John Brown, the abolitionist from VA

John Brown, the abolitionist from VA

QataYokh

Print page

Half-length portrait of John Brown with his ar...
Half-length portrait of John Brown with his arms folded. Sixth-plate Daguerreotype. (Photo credit: Wikipedia)

John brown was an abolitionist that supported the movement to overthrow slavery. He is best known for his actions in Harpers Ferry, Virginia( today West Virginia). This place in the west of our first slave state was chosen to start his rebellion by free slaves.  His plan was to arm them to fight slaveholders back. His first history of conflict in the name of abolitionists took place during the crisis known as “Bleeding Kansas”.

On the night of October 16,1859, Brown and his several followers took control of the arsenal at Harper’s Ferry located along the Shenandoah and Potomac Rivers. He announced, “I have possession now of the United States armory, and if the citizens interfere with me I must only burn the town and have blood.” However, Brown soon faced the U.S. Marines who rushed to Harpers Ferry from Washington D.C., under the command of colonel Robert E. Lee. Just in the time of 36 hours, John Brown was captured and quickly sentenced to death for treason.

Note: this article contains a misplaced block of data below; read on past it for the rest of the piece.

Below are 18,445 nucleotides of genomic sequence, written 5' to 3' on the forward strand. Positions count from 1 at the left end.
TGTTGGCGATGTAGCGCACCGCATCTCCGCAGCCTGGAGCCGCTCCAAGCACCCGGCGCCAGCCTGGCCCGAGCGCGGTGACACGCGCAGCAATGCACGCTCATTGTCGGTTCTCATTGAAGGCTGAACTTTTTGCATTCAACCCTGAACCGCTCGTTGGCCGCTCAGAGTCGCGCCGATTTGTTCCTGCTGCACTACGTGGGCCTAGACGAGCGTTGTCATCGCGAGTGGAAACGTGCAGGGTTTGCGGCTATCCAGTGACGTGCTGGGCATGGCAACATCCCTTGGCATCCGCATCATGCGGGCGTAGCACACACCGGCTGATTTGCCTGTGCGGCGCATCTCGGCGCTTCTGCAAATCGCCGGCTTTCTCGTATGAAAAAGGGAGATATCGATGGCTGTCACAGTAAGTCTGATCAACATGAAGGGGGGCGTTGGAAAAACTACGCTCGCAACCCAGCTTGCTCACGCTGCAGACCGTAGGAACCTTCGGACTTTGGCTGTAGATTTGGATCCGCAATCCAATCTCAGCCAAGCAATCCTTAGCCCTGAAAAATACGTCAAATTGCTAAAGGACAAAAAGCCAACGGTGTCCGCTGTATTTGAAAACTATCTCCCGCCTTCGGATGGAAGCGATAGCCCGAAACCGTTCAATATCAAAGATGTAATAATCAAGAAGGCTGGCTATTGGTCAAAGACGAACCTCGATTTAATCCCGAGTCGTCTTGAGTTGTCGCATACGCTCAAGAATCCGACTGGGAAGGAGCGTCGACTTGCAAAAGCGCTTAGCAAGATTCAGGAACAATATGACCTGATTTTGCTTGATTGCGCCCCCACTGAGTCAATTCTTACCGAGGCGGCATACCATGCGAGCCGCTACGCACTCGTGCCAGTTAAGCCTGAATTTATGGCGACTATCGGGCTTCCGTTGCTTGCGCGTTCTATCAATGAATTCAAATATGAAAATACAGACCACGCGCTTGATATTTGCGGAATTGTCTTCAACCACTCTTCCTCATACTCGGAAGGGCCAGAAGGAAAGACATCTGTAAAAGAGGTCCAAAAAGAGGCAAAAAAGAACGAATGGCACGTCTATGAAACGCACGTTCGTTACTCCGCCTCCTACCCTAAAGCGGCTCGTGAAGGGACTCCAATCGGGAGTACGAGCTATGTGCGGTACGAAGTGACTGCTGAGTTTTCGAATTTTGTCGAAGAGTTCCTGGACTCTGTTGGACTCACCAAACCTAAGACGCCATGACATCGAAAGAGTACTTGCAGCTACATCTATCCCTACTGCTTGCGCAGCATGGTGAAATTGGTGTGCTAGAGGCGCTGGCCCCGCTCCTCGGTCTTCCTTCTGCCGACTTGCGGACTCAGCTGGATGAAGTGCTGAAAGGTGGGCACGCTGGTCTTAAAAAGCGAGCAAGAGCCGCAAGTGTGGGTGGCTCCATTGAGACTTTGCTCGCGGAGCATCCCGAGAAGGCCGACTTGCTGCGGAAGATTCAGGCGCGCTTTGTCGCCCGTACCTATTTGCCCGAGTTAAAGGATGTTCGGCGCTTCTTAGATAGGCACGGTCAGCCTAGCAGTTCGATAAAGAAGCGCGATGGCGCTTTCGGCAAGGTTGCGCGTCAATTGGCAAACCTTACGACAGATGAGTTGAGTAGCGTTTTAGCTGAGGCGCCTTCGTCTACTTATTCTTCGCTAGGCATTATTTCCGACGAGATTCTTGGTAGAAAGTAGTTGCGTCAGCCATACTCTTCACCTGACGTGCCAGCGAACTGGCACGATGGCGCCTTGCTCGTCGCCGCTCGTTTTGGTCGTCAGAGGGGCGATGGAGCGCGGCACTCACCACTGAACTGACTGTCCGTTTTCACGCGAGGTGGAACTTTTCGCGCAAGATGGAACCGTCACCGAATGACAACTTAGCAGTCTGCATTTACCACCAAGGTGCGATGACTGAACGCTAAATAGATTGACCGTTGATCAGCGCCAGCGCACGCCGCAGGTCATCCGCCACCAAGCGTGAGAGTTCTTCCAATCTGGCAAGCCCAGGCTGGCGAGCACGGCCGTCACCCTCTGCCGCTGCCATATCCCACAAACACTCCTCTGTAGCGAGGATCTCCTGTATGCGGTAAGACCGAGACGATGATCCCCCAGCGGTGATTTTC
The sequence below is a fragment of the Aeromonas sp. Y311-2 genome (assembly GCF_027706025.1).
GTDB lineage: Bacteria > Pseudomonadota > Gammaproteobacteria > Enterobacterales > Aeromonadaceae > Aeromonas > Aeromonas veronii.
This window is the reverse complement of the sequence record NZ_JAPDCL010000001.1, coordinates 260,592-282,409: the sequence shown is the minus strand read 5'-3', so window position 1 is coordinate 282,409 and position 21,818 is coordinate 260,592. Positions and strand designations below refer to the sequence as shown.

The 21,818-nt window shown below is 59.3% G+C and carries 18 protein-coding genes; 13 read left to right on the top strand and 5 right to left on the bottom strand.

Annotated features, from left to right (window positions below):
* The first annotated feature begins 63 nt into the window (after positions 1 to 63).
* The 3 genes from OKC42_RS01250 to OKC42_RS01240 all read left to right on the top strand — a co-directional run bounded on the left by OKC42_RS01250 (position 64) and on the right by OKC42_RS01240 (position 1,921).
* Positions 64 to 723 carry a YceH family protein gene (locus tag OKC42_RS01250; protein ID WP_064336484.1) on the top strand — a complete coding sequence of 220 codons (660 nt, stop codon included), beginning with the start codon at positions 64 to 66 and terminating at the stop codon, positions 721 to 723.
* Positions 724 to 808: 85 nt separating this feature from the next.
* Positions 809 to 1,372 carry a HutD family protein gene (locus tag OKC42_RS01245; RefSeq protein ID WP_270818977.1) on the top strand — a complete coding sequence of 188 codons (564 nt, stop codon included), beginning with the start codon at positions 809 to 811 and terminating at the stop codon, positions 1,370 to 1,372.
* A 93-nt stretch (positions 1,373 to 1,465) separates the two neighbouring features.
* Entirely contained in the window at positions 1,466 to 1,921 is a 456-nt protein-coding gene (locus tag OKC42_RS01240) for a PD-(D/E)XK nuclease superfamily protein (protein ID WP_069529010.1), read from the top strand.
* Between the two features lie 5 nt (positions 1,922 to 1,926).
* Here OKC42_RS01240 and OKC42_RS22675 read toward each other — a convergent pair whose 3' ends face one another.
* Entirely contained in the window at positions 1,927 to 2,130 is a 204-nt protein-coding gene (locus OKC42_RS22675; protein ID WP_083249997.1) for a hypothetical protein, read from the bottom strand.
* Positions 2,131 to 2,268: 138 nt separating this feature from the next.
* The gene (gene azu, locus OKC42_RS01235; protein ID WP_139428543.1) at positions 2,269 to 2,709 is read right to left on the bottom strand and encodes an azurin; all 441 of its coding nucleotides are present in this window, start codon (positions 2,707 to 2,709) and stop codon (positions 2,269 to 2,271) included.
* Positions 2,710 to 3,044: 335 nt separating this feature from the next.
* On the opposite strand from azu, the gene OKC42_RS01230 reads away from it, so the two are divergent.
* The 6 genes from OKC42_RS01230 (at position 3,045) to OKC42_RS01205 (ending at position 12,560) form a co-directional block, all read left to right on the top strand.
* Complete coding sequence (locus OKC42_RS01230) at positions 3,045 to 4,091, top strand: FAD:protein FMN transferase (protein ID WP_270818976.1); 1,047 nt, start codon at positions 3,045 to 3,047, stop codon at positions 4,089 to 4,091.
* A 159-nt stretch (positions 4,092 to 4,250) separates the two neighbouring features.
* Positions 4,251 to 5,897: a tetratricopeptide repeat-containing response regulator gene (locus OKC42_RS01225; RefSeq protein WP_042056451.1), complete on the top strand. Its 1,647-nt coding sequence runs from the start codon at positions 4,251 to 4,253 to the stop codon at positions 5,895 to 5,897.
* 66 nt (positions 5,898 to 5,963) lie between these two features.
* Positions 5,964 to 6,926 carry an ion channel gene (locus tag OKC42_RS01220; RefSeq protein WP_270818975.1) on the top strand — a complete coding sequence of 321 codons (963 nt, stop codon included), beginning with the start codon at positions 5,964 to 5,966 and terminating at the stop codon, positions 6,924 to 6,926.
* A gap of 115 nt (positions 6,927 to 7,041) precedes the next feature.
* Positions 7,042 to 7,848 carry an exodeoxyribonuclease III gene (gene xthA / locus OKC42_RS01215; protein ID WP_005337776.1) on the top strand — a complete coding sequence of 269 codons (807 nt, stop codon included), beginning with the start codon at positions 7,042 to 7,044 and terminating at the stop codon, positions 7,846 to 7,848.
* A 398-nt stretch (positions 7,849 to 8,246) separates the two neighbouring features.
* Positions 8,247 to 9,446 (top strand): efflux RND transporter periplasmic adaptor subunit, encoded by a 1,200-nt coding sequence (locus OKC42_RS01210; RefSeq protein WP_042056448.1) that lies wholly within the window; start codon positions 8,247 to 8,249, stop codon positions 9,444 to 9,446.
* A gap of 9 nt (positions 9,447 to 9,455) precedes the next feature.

He was executed on December 2, 1859 and he had a prophetic note that he handed to the jailer: “I, John Brown, am now quiet certain that the crimes of this guilty land will never be purged away but with blood. I had as I now think vainly flattered myself that without very much bloodshed it might be done.” In a stunning way that continues to inspire others to act for justice John Brown became a hero.  When people step up for truth in the face of death they do not go unrecognized.  Many Northern abolitionists now had more strengthened feelings about fighting slavery while the south become more defensive.

http://www.civilwar.org/150th-anniversary/john-browns-harpers-ferry.html?referrer=https://www.google.com/

http://www.civilwaronthewesternborder.org/essay/bleeding-kansas-kansas-nebraska-act-harpers-ferry

"The Tragic Prelude" - here John Brown is shown as an American prophet willing to sacrifice for the truth and face the coming storm.
“The Tragic Prelude” – here John Brown is shown as an American prophet willing to sacrifice for the truth and face the coming storm.

“I believe that to have interfered as I have done, as I have always freely admitted I have done on behalf of [God’s] despised poor, I did no wrong, but right. Now if it is deemed necessary that I should forfeit my life for the furtherance of the ends of justice and mingle my blood…with the blood of millions in this slave country whose rights are disregarded by wicked, cruel and unjust enactments, I say, let it be done!”  – These were Brown’s last words to the court in 1859.